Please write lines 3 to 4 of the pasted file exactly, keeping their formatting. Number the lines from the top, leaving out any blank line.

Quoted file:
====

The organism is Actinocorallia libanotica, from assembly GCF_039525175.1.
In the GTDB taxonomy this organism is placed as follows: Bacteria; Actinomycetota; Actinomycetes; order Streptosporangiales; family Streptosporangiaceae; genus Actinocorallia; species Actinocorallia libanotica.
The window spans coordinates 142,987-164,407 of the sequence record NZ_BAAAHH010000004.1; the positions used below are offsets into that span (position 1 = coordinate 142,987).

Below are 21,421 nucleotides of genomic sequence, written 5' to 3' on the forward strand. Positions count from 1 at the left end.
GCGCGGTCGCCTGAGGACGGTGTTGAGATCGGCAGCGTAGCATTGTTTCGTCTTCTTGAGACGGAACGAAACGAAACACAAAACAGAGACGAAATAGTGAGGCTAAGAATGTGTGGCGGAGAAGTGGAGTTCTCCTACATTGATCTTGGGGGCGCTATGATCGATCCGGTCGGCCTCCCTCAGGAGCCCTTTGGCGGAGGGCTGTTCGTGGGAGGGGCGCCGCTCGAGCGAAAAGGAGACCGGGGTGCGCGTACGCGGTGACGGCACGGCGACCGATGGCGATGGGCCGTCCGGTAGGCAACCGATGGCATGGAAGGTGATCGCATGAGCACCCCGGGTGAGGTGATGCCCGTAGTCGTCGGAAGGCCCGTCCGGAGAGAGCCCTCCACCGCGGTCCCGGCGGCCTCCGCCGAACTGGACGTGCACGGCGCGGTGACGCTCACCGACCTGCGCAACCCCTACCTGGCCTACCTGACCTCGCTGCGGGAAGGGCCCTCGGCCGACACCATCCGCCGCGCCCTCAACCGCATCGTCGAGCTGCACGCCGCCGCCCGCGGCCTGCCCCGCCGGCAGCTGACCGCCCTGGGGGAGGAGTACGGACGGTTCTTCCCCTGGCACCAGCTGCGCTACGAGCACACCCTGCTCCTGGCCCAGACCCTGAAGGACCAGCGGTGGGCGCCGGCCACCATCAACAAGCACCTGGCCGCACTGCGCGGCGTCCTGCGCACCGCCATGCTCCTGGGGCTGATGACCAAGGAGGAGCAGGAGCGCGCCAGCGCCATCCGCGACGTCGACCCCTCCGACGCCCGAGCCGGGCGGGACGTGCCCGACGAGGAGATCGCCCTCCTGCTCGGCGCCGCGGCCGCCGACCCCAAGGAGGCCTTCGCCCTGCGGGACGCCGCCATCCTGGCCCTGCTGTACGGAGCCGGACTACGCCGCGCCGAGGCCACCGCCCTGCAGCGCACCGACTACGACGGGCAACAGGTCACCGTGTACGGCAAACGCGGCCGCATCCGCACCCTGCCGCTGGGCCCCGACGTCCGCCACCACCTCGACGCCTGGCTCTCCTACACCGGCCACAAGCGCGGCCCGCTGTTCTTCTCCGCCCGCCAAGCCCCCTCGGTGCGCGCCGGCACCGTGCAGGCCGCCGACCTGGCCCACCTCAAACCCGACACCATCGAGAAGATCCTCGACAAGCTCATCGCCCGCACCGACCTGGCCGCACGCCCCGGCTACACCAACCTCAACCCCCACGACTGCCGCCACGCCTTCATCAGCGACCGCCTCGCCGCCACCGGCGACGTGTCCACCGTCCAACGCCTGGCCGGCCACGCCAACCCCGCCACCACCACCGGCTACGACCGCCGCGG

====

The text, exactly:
The window spans coordinates 142,987-164,407 of the sequence record NZ_BAAAHH010000004.1; the positions used below are offsets into that span (position 1 = coordinate 142,987).

Below are 21,421 nucleotides of genomic sequence, written 5' to 3' on the forward strand. Positions count from 1 at the left end.